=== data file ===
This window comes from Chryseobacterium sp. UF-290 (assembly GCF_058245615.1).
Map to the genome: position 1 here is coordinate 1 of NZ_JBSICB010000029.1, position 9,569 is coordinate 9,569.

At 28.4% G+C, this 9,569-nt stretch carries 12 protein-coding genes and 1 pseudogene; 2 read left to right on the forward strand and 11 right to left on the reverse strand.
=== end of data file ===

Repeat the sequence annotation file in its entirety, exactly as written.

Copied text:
This window comes from Chryseobacterium sp. UF-290 (assembly GCF_058245615.1).
Map to the genome: position 1 here is coordinate 1 of NZ_JBSICB010000029.1, position 9,569 is coordinate 9,569.

At 28.4% G+C, this 9,569-nt stretch carries 12 protein-coding genes and 1 pseudogene; 2 read left to right on the forward strand and 11 right to left on the reverse strand.